If you don’t know how to program basic json, you could figure out the math of how many bats or aluminum cans or whatever other items you like would be needed to do it, and I can easily make the recipe up for you.


#34

See this post:

In short, misc aluminum (aluminum cans, baseball bats, other widgets) is not appropriate for use to cast an “aluminum ingot” item, because the ingot is considered to be structural aluminum, which would be harvested from vehicles and other places that make use of it.


#35

Well, looking at 3104 aluminum, the most common tin can material, and 2014 aluminum, a strong structural aluminum used in aerospace, the main difference is copper content. While I don’t think the game should get too hard into alloying, it would be pretty reasonable to make an aluminum ingot using scrap aluminum plus copper in the right proportions. The final product needs to be about 3-5% copper by weight to make it structural.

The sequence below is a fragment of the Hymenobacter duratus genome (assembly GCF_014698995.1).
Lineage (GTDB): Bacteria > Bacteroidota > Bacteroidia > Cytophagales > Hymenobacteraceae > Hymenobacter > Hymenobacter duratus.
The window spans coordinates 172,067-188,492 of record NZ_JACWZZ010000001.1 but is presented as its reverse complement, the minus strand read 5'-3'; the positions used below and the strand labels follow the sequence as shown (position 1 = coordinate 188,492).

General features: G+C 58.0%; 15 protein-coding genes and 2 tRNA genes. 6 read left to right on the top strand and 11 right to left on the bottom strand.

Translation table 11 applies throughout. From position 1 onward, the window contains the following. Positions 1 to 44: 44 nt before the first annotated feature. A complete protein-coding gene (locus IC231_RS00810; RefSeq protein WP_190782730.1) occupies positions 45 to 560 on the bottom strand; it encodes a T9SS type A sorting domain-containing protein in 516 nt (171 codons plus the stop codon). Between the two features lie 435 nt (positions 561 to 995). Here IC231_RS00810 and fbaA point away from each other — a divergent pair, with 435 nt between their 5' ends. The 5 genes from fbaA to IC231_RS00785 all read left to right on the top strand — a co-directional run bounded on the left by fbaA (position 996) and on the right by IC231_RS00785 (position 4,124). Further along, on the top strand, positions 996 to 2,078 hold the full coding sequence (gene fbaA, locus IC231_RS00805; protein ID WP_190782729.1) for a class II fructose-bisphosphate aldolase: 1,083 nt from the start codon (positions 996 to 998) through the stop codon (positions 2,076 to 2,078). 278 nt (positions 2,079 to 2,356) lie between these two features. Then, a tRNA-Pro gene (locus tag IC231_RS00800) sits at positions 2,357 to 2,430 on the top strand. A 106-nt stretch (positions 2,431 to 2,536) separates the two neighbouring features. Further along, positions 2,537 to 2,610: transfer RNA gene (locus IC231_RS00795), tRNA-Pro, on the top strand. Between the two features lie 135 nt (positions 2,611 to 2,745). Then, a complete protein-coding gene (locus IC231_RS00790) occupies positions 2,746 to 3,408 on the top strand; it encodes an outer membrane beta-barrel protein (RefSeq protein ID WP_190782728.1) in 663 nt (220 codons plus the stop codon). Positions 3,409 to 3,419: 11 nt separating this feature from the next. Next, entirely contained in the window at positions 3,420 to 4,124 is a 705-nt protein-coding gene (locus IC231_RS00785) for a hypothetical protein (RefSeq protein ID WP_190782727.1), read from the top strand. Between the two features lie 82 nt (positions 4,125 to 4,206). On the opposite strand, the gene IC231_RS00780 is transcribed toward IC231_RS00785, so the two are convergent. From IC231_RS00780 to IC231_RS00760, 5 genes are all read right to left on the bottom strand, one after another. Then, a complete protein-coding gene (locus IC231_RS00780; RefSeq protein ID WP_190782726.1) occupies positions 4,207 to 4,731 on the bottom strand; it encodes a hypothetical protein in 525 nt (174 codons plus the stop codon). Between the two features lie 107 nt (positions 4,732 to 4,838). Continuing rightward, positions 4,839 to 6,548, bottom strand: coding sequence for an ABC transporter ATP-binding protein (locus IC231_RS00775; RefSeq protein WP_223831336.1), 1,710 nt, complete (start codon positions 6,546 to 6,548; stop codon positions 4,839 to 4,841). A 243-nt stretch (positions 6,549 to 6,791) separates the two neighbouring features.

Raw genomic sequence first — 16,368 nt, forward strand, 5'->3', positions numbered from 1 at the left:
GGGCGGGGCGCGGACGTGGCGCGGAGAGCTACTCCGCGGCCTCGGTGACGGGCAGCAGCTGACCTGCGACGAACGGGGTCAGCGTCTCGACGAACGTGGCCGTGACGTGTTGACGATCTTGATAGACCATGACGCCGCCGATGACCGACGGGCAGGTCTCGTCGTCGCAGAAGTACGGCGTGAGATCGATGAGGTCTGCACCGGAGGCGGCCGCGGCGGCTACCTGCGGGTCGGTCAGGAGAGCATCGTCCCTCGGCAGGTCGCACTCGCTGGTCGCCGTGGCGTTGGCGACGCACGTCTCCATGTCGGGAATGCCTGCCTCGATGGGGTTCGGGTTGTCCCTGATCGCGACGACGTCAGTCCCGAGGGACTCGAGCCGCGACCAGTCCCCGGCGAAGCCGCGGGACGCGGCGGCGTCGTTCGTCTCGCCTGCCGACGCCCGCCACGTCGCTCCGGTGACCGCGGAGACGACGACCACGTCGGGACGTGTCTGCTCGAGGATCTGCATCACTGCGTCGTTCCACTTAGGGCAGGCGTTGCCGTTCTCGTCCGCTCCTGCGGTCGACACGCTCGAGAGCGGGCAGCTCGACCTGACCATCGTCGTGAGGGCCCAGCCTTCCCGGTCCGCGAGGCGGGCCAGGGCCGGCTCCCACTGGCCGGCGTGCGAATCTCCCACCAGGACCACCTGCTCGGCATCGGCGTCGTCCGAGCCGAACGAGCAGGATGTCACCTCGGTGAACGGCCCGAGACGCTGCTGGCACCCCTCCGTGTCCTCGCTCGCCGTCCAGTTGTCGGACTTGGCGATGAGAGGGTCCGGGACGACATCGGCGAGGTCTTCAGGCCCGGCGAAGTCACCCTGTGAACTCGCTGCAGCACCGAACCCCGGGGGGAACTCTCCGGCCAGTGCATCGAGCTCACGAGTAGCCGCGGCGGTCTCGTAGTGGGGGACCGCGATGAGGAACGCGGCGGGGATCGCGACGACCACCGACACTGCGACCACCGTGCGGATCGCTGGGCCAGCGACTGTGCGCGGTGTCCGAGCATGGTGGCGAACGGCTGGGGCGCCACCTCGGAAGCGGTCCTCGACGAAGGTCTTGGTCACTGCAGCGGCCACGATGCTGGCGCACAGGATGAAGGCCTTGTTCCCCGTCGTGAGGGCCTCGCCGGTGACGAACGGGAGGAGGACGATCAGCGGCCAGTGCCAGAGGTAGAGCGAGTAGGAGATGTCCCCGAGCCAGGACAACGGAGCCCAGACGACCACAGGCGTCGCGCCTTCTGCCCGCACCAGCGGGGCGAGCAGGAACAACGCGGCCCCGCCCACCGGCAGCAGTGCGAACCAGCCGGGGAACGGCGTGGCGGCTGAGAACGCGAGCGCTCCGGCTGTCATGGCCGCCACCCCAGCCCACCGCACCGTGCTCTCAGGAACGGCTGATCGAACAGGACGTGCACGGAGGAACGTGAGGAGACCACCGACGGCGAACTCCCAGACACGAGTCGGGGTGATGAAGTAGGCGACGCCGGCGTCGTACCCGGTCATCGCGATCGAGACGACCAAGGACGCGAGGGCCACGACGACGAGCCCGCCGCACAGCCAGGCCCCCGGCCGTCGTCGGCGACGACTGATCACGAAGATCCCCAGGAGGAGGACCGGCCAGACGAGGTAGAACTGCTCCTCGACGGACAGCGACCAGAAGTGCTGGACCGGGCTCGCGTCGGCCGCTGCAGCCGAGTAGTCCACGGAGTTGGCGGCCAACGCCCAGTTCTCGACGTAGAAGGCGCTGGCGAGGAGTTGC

From what I can see, Al-Cu alloys can still basically be made in a crucible at home if you’ve got the gear.

(I don’t know about back-casting, using aluminum ingots to make other items. If we wanted to add that, personally I’d say just cast your aluminum bats out of structural aluminum and be done with it)

Edit to add: Aluminum bats are made of a very different alloy from basic tin cans, and I’m not sure if they could easily be shredded and melted down or not. I’d say that the recipe should start with aluminum cans only.